Trespassing: Houses x Artists
Edited by the Bellevue Art Museum with the MAK Center for Art and Architecture.
Hatje Cantz, 2003. 154pp. £24.95. Distributor Art Books International
This book will be of particular interest to academics and research students in departments of architecture as they struggle with the problem of what is to count as 'research output'; and of general interest to practices as they await the 'product' the universities have prepared for the 'market'.
Trespassing is a creative collaboration initially conceived by architects Alan Koch and Linda Taalman, to engage a range of artists in a dialogue concerning the nature of the house. Through this enterprise Koch and Taalman founded the New York-based practice OpenOffice and developed the resultant exhibition and book-cum-catalogue.
The nine artists represented are Kevin Appel, Barbara Bloom, Chris Burden, Jim Iserman, T Kelly Mason, Julian Opie, Renée Petropoulos, David Reed and Jessica Stockholder. The catalogue is the permanent record of the installations that each of these artists designed for Steven Holl's Bellevue Art Museum in Washington, the MAK Center in LA and (later this year) Vienna. Three contextual essays accompany the illustrated material and, among other things, show how a practical project can be conceived as research.
On the premise that conventional modes of living are being challenged by new social structures we encounter in the developed Western world, the artists were invited to think of the house in the broadest possible way - taking 'site', for instance, to include such concepts as place, history, family, street, retreat and work.
The result is a compendium of projects of the kind university departments of architecture encourage as 'conceptual models'. (These are early-stage drawings, models, computergenerated imagery, collages and assemblages that students make in order to explore the nature of fairly abstract briefs. ) In this collaboration, the artists use their considerable visual skills to work out their personal response to the question of contemporary inhabitation at its most fundamental level:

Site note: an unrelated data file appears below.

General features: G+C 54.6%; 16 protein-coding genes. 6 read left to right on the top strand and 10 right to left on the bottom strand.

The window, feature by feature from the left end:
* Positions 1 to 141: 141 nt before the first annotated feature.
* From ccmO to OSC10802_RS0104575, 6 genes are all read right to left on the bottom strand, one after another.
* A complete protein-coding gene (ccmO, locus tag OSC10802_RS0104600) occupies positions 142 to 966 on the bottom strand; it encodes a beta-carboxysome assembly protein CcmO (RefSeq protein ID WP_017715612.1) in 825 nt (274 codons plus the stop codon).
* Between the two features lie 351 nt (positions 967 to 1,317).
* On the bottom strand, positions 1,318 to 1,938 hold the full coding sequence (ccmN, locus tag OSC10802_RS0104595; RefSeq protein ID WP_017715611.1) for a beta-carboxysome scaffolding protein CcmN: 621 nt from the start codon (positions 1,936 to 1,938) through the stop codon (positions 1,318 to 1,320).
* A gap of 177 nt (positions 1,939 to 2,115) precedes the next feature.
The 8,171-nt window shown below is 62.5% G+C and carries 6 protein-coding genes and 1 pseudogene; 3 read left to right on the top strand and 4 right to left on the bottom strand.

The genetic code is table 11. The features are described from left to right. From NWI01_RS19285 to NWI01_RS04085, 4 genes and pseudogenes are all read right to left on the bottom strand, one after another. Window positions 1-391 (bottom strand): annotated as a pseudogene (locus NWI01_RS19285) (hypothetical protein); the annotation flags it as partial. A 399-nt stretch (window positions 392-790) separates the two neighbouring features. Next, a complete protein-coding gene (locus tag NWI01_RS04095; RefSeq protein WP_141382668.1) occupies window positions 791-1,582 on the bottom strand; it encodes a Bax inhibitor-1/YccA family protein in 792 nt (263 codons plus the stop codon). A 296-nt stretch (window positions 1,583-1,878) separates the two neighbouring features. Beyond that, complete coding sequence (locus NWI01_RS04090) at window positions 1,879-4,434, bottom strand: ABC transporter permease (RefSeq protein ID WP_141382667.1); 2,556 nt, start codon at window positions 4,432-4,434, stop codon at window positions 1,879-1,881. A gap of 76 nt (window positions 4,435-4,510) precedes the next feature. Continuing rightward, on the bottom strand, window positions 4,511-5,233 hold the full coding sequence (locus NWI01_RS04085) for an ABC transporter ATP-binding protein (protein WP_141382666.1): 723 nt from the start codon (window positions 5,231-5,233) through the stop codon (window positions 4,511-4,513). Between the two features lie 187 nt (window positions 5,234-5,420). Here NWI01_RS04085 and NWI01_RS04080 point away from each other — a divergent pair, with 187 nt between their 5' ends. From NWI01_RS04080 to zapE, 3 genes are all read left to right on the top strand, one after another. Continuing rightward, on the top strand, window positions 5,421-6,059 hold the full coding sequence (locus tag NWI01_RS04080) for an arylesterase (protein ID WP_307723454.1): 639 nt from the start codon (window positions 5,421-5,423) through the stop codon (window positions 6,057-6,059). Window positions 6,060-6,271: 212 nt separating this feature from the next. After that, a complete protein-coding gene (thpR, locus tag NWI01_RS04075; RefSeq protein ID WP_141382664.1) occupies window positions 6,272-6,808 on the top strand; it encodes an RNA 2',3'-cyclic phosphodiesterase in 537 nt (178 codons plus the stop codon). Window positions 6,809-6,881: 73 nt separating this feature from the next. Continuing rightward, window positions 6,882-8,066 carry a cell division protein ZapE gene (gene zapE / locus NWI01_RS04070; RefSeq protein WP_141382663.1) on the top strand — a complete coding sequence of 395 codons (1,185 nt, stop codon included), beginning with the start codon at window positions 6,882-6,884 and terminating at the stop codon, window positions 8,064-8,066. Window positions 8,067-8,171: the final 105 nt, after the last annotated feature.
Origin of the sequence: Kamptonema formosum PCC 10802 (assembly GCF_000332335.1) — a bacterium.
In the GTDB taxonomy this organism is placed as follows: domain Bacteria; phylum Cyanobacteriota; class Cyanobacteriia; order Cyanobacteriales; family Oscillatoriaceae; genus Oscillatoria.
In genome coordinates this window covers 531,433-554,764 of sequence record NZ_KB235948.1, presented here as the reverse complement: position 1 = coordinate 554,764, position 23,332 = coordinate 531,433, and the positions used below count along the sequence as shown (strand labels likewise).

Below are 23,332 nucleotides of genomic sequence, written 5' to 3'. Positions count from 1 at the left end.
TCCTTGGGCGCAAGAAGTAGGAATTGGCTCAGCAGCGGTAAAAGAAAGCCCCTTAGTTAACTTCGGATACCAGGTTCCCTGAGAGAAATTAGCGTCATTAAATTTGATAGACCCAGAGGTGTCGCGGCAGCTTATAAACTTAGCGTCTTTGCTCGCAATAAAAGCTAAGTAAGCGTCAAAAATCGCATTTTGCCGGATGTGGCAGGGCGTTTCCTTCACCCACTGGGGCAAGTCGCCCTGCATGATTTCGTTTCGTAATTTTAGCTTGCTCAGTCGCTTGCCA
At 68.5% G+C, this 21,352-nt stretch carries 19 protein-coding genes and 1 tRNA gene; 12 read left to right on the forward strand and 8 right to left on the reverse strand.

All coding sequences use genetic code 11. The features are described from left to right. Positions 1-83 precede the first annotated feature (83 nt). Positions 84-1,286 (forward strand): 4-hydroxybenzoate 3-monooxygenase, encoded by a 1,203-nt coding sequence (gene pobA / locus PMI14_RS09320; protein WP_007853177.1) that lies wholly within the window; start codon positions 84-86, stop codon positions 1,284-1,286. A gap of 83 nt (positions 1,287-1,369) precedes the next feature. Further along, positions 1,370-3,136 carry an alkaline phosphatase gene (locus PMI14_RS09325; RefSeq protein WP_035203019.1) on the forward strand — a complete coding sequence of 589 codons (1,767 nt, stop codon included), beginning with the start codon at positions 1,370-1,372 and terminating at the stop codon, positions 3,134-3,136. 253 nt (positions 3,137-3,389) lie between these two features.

ergo, the house.
The result of this conceptual isolation is genuinely interesting. When I first looked at Kevin Appel's contribution (pictured), it appeared to me as a piece of unthinking Modernism. Had I not seen this a thousand times in crits, regurgitated by some lacklustre student suffering from delusions of adequacy?
But the more I looked at the piece and considered the concise account of its development, the more I could see Appel's subtle attention to questions of light, transparency, layering, occlusion, privacy and publicity. To be sure, there are elements that one understands in terms of Mies' Barcelona Pavilion (itself a conceptual model), but there is a contemporary sensitivity in Appel's contribution that takes account of the nature of the human gaze, and the nature of our embodiment as a ground for experience, that was of marginal (if any) interest to Modernists.
This book marks out a place where much work in the universities could find anchorage.
It combines drawings, computer imagery, photography, sketches and models in ways that suggest the artists were ready and able to 'mix it'. It is an optimistic production of work by a young generation who are genuinely exploring important new territories. It should be welcomed as a timely contribution to the emerging discussion of what architectural education might achieve.
Edward Winters teaches at the University of Westminster. For OpenOffice's work at Dia:
Beacon, New York, see pages 32-40